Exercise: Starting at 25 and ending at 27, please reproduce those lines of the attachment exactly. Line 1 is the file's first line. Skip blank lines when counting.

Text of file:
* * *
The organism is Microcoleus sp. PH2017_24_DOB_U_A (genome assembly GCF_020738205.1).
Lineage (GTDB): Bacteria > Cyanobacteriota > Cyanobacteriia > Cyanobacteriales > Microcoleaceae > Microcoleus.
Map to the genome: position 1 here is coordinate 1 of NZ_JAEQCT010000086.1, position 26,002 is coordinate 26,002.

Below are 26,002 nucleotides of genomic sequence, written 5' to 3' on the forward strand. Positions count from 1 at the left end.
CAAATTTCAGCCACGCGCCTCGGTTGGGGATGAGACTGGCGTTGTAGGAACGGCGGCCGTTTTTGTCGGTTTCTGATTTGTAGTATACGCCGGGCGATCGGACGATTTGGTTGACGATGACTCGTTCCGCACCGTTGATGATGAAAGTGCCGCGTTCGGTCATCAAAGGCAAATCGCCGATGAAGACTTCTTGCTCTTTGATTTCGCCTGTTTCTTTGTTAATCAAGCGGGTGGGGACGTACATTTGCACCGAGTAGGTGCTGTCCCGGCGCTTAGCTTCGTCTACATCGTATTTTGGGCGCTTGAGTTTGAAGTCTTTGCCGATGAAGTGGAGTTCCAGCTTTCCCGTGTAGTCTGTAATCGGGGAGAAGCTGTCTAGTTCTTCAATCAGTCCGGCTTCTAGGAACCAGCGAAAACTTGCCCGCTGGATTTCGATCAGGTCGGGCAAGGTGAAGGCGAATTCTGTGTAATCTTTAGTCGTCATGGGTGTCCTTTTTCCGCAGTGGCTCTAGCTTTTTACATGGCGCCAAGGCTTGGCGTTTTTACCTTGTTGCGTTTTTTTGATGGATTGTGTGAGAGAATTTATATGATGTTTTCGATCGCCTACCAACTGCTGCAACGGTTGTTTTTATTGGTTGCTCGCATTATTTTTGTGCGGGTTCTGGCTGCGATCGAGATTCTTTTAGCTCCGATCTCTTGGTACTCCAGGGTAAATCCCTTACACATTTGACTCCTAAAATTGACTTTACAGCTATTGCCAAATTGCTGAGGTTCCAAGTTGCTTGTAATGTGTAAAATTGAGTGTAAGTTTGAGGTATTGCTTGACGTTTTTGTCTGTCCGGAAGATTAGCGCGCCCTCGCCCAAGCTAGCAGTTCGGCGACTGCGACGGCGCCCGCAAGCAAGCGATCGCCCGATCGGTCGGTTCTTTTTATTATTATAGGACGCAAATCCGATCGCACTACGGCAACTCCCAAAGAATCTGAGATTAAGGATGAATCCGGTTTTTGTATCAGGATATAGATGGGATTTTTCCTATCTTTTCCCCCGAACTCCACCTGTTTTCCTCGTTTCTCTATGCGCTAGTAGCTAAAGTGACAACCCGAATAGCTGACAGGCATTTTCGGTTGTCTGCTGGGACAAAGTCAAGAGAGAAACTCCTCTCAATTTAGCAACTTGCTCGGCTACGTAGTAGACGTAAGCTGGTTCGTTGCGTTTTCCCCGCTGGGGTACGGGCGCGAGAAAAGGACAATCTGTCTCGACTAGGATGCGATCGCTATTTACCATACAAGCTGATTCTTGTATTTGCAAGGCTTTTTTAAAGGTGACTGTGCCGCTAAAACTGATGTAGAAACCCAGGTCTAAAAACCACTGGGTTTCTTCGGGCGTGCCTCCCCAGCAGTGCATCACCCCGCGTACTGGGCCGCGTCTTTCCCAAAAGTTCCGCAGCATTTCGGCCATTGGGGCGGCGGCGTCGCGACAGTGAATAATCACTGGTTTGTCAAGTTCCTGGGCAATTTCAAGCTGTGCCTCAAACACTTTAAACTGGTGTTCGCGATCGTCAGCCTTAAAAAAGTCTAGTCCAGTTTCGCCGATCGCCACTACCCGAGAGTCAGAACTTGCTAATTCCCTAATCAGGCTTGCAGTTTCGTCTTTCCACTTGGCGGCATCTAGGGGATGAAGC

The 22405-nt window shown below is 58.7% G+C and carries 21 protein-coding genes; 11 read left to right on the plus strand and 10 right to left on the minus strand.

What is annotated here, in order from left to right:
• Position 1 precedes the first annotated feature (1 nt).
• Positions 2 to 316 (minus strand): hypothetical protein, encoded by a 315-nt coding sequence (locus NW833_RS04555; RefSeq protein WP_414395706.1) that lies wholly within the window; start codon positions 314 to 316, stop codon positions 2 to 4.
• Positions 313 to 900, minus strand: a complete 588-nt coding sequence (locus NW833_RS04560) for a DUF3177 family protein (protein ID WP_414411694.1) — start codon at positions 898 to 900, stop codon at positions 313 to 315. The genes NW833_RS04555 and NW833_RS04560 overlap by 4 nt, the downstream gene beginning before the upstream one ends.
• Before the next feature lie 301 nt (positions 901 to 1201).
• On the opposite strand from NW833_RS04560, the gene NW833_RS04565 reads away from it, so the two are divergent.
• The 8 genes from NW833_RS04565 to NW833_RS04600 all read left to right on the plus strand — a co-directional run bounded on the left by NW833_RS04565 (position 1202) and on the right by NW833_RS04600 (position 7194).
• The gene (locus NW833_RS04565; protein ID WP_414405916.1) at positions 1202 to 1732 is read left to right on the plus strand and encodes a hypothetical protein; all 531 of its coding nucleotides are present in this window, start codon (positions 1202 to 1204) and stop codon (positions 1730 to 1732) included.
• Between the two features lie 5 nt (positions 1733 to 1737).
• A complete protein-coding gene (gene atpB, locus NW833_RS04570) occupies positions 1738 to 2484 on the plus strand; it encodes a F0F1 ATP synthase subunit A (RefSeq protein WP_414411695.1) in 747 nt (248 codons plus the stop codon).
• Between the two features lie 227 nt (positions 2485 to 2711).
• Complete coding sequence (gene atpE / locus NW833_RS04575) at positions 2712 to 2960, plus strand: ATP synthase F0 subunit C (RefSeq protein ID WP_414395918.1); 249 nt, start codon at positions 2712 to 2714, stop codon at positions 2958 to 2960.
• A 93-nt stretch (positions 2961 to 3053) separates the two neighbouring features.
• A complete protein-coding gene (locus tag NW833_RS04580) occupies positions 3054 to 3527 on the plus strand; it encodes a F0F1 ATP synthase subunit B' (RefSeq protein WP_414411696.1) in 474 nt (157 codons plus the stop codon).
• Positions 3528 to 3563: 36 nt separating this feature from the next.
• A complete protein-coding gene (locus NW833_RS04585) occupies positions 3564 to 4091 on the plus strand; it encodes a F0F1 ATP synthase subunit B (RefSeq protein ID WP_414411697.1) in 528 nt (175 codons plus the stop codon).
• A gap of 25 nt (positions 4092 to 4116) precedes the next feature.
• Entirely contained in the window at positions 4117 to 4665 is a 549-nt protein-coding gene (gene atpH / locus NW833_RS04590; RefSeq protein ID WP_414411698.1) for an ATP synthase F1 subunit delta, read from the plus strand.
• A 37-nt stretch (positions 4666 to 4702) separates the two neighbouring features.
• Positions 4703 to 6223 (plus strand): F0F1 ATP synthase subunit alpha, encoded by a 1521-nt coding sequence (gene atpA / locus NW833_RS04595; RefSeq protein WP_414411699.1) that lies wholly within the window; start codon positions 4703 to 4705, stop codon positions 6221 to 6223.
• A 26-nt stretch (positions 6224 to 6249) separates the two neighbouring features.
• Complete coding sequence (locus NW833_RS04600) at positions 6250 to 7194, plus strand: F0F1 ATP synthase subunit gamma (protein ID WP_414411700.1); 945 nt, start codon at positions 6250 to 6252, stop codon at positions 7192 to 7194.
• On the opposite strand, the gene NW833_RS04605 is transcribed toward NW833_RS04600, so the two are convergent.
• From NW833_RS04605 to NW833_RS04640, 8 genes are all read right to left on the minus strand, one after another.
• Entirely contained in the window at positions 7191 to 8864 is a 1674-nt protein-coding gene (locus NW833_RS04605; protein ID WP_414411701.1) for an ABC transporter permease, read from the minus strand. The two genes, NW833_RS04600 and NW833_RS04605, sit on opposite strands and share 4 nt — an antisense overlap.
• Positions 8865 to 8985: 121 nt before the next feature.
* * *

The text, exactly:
• A 37-nt stretch (positions 4666 to 4702) separates the two neighbouring features.
• Positions 4703 to 6223 (plus strand): F0F1 ATP synthase subunit alpha, encoded by a 1521-nt coding sequence (gene atpA / locus NW833_RS04595; RefSeq protein WP_414411699.1) that lies wholly within the window; start codon positions 4703 to 4705, stop codon positions 6221 to 6223.
• A 26-nt stretch (positions 6224 to 6249) separates the two neighbouring features.